Friday, June 10, 2016

What I Write

Since I kicked off this blog with a somewhat philosophical musing on why we (that is, I) write, I thought I would follow up with what I write.

I was asked the other day about what I write. I answered, "Historical fiction, set in the 1830's and 1850's." I was asked, "What sort of story is it--romance, mystery . . . ?" I said, "Well, the one is sort of romance-y, though a few people die at the end, so not so much. The other one, well, their basically they're all jerks to each other . . . then most of them die. Except for the biggest jerk, who lives." Great elevator pitch I've got there, huh?

The notebook I keep in my purse for
sudden inspirations.
As the above hints, my setting at the moment is antebellum America. It's largely set in the South, with all the baggage inherent in that, but I don't consider myself a Writer of The South or someone who writes all about Being Southern. I feel that only those who are truly, deeply Southern in their blood can do that. I can't quite call myself truly and deeply Southern in my blood. I'm from a border state (Maryland) after all. A little South, a little North. My parents, though, are from New Jersey and from Delaware by way of Kansas and Pennsylvania.

What I am is a hundred percent American, and I set out to show in my writing at least a little bit of the inter-connectedness of the North and South at this period. In the nineteenth century, there was no heavy, dark line between North and South. Not all slave states seceded. Not all Northern states were even so much as tolerant of blacks. Northerners invested in the slave economy. A few Southerners were vocal abolitionists (like the Grimke sisters). That's not to say that there wasn't one major difference between the southern and northern states: slavery. But it is to say that I didn't want to paint a simple picture or let anyone off the hook.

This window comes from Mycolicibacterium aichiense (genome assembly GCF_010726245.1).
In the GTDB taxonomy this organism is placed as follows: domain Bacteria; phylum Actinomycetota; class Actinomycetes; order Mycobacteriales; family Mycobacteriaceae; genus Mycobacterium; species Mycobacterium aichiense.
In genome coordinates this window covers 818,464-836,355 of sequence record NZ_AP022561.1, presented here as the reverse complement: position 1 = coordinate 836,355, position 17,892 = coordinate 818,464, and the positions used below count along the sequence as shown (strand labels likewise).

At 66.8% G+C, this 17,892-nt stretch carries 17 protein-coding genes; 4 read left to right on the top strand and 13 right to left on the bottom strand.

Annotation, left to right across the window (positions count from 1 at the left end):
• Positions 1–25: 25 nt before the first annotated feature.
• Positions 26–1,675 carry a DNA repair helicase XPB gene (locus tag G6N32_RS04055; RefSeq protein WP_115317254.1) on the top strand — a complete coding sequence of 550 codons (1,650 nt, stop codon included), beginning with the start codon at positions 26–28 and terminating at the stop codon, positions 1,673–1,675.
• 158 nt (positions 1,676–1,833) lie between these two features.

So my two completed manuscripts, currently with my agent, are set not just on the Sea Islands of Georgia, but also in Washington City and Philadelphia. Each place had its own, uh, idiosyncracies, shall we say. Washington City was backwards and half-built. The Sea Islands were a steamy, half-water-half-land place of swamps and rice.  And Philadelphia
Butler Island, GA
was the steady older brother to the other two, running with Yankee efficiency but still home to more than a few Southerners and "Doughfaces" (Southern sympathizers).

But of course, historical fiction writers aren't often content to stay in exactly the same place and time. I've written previously about the Affair of the Diamond Necklace (check out my blog all about it!), and I've been toying with the idea of a genre-mashup set during World War I. And of course, "Antebellum", strictly speaking, doesn't include the Civil War, and I fully intend to continue with the thread of my two Antebellum novels and take it into the war and beyond.

Speaking of the Civil War: I also have a novella under my belt set in the Shenandoah Valley in 1864. It's about a Confederate soldier who comes home from war with only one arm to find his farm has been destroyed and that there are some squatters in his house. I'm working on a companion novella, about a Southern lady and a Yankee soldier, set at about the same time in about the same place.

The future? Well, who knows. I've always been quite fond of the late 18th century and would love to write there again, this time in America instead of France. Who knows, maybe I'll stray to the Salem Witch Trials . . . only time will tell.

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